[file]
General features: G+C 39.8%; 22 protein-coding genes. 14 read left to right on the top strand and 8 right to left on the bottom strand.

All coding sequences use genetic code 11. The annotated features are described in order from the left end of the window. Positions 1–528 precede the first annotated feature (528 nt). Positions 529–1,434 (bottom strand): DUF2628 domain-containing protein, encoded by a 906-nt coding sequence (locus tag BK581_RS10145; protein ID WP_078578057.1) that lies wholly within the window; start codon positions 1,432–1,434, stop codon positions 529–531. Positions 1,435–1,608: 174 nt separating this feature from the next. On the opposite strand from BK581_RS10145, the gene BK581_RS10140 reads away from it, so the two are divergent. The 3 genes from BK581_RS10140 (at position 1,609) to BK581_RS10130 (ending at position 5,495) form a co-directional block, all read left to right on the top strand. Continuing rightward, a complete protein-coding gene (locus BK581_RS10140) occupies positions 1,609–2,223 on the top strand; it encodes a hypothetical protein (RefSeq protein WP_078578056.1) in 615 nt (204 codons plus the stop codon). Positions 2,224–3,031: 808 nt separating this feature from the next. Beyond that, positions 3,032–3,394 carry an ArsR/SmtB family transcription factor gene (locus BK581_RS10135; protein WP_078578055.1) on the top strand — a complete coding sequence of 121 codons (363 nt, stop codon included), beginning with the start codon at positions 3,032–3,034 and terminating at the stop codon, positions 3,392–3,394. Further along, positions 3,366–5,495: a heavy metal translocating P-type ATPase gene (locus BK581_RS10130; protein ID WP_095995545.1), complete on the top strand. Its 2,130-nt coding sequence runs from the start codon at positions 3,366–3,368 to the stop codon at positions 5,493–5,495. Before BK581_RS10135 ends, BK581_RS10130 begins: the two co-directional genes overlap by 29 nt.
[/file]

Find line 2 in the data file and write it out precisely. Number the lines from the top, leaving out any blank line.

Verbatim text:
All coding sequences use genetic code 11. The annotated features are described in order from the left end of the window. Positions 1–528 precede the first annotated feature (528 nt). Positions 529–1,434 (bottom strand): DUF2628 domain-containing protein, encoded by a 906-nt coding sequence (locus tag BK581_RS10145; protein ID WP_078578057.1) that lies wholly within the window; start codon positions 1,432–1,434, stop codon positions 529–531. Positions 1,435–1,608: 174 nt separating this feature from the next. On the opposite strand from BK581_RS10145, the gene BK581_RS10140 reads away from it, so the two are divergent. The 3 genes from BK581_RS10140 (at position 1,609) to BK581_RS10130 (ending at position 5,495) form a co-directional block, all read left to right on the top strand. Continuing rightward, a complete protein-coding gene (locus BK581_RS10140) occupies positions 1,609–2,223 on the top strand; it encodes a hypothetical protein (RefSeq protein WP_078578056.1) in 615 nt (204 codons plus the stop codon). Positions 2,224–3,031: 808 nt separating this feature from the next. Beyond that, positions 3,032–3,394 carry an ArsR/SmtB family transcription factor gene (locus BK581_RS10135; protein WP_078578055.1) on the top strand — a complete coding sequence of 121 codons (363 nt, stop codon included), beginning with the start codon at positions 3,032–3,034 and terminating at the stop codon, positions 3,392–3,394. Further along, positions 3,366–5,495: a heavy metal translocating P-type ATPase gene (locus BK581_RS10130; protein ID WP_095995545.1), complete on the top strand. Its 2,130-nt coding sequence runs from the start codon at positions 3,366–3,368 to the stop codon at positions 5,493–5,495. Before BK581_RS10135 ends, BK581_RS10130 begins: the two co-directional genes overlap by 29 nt.